Even in a good community, there is a role for secrets. I have taken some heat for defending, in principle, a role for opacity in banking, and would certainly defend a sphere of secrecy in diplomacy and governance. And it is always true that some cockroaches will thrive in the shadows. But though we may sometimes choose to blind ourselves, we ought not do so blindly. I might entrust my funds to a banker in promise of a sure return, but only if I have reason to believe, in the context of the web of institutions to which she belongs, she can be trusted to do reasonable things rather than steal the advance. I needn’t mislead myself that she is infallible. But I should know that in the unlikely event of a failure, it will be a virtuous failure, which in practice implies an accountable failure. Secrecy may be necessary, but it is intolerable without accountability, accountability in fact not in form. Our core institutions and the humans within them no longer hold themselves accountable for their large crimes, though they occasionally offer scapegoats from their ranks for small ones. They have evolved ingenious contrivances with elaborate rituals of accountability whose lack of substance is most invisible to the people enmeshed in them. This will kill us, is killing us, slowly and by degrees and not before it kills many other people. It is because I identify with my political community, because I do not exist except as a part of that community, that I am desperate to change this. I cannot be a good person, and I cannot be happy, when this is my polity.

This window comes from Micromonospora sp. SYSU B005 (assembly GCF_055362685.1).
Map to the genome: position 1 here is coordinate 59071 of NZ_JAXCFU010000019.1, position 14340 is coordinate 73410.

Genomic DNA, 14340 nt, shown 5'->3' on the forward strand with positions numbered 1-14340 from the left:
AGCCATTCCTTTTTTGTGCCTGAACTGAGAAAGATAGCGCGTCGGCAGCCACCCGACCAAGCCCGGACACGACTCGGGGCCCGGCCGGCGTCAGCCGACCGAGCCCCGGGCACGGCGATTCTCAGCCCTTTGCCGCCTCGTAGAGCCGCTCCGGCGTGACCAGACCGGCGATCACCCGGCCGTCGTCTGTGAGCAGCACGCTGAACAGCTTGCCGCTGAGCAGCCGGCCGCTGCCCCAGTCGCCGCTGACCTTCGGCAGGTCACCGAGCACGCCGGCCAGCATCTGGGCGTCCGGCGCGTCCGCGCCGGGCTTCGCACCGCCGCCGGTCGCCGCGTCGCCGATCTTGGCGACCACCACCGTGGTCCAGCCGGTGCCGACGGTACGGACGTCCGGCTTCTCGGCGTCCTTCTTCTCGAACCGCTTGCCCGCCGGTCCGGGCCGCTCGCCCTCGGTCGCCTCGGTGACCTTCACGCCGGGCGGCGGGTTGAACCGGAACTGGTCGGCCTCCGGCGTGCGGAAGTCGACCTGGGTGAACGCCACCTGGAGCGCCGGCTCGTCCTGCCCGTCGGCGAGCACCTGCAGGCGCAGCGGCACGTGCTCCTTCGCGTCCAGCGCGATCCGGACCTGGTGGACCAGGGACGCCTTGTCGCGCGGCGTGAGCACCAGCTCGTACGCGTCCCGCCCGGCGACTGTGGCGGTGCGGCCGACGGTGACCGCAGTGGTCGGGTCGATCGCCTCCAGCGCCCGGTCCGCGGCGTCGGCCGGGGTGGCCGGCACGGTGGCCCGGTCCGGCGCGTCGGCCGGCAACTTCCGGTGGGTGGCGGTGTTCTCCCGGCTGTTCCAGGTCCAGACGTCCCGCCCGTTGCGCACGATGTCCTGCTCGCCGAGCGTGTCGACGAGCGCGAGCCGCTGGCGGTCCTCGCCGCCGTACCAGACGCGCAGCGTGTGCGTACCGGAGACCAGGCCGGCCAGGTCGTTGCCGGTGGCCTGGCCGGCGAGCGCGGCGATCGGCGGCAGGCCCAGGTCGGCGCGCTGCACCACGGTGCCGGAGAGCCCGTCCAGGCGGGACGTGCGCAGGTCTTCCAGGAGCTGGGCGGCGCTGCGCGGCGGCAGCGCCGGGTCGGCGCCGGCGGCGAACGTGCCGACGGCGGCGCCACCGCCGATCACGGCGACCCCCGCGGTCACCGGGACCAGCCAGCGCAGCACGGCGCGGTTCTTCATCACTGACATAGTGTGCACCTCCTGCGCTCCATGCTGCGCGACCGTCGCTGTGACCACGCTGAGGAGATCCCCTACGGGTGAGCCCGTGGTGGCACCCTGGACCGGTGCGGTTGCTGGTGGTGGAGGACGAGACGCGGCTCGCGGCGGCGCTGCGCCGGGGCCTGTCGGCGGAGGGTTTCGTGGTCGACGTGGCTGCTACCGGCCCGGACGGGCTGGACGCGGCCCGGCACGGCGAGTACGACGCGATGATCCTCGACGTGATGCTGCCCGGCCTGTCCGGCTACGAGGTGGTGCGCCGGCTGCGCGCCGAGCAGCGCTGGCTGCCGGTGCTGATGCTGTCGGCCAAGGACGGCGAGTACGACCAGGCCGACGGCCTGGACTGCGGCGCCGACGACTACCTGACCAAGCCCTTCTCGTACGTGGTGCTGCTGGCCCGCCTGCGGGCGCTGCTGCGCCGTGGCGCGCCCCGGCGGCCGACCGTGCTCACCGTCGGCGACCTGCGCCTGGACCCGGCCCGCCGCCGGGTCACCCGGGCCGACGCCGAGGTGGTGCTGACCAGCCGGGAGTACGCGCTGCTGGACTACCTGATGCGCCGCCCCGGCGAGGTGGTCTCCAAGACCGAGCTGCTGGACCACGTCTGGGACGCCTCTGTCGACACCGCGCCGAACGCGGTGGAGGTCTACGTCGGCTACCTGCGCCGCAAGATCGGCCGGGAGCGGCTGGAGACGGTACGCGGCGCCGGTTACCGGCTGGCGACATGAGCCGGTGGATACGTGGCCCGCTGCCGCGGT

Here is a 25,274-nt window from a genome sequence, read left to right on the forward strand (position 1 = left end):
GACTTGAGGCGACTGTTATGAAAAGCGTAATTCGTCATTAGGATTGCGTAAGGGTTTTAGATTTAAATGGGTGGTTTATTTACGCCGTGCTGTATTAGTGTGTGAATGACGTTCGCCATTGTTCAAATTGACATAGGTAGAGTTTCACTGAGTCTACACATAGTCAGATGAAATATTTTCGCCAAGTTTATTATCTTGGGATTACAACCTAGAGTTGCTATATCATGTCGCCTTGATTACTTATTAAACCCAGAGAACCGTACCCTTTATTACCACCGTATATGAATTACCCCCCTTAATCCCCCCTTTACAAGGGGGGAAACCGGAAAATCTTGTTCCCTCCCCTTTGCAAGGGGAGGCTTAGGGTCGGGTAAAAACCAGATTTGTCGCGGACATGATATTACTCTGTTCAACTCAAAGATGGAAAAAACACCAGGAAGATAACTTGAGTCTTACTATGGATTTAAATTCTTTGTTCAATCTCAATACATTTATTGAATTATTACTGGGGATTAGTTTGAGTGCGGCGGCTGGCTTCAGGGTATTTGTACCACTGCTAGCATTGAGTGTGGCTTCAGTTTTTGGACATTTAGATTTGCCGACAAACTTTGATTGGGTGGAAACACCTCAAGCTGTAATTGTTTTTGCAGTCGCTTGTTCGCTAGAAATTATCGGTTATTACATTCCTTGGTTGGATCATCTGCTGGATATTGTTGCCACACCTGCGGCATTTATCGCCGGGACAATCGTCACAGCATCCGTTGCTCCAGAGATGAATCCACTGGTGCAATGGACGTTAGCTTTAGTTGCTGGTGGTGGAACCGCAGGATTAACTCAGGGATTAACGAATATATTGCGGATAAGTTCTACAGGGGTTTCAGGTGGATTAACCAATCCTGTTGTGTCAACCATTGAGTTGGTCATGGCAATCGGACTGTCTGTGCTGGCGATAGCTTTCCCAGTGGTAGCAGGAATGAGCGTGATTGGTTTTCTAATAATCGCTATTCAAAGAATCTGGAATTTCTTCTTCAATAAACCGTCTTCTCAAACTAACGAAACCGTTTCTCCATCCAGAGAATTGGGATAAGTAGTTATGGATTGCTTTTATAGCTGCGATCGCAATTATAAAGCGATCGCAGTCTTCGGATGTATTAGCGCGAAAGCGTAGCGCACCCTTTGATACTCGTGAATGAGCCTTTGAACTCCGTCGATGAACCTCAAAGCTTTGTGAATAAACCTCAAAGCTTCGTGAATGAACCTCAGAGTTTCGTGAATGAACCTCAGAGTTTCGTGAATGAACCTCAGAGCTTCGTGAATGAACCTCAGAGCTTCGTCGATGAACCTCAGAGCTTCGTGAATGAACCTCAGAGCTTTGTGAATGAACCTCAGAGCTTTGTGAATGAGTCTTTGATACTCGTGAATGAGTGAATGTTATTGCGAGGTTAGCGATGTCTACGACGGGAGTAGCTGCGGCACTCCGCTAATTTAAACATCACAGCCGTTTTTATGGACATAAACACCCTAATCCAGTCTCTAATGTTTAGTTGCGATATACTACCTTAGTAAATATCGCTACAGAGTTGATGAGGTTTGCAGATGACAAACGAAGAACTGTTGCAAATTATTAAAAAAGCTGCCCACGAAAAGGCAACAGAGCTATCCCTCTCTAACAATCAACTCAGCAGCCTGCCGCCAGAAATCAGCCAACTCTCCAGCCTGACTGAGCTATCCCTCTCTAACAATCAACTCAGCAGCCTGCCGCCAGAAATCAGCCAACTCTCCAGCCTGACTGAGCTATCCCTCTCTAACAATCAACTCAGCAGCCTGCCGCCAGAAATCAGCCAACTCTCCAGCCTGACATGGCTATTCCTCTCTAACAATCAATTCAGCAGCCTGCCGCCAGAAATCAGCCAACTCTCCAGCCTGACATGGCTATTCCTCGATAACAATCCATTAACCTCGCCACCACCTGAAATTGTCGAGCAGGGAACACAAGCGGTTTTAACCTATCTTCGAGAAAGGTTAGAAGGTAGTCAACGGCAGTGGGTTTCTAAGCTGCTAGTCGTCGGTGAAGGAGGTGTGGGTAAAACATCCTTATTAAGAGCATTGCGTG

The comfortable, “legitimate”, forms of accountability are failing, have failed. Whistleblowing is accountability by other means, and we need that, and ought to celebrate it. Our problem is not that it is done too frequently or too lightly. I might prefer Edward Snowden hadn’t gone to China(ish), but the health and virtue of my community is not a contest, not a rivalry with that or any other country. Contra Marshall, Snowden has “upended” nothing. Nothing he did prevents us from doing as much or as little surveillance as we, collectively, choose to do, and we may yet choose to do quite a lot of it. What Snowden has done is force us to own up, to stop pretending we are not doing what we all know we are doing, to stop pretending we do not know what is being done to us. It is on us, as a political community, to decide what we want to do and most importantly, how, on what terms, we want to do it. The people to whom we should listen the least are Dianne Feinstein and Barack Obama, John Boehner and Lindsay Graham, James Clapper. The tragedy is they probably have as hard time telling when they are lying as we do, they are so lost in it all. This isn’t their decision. This is our country.

Update History: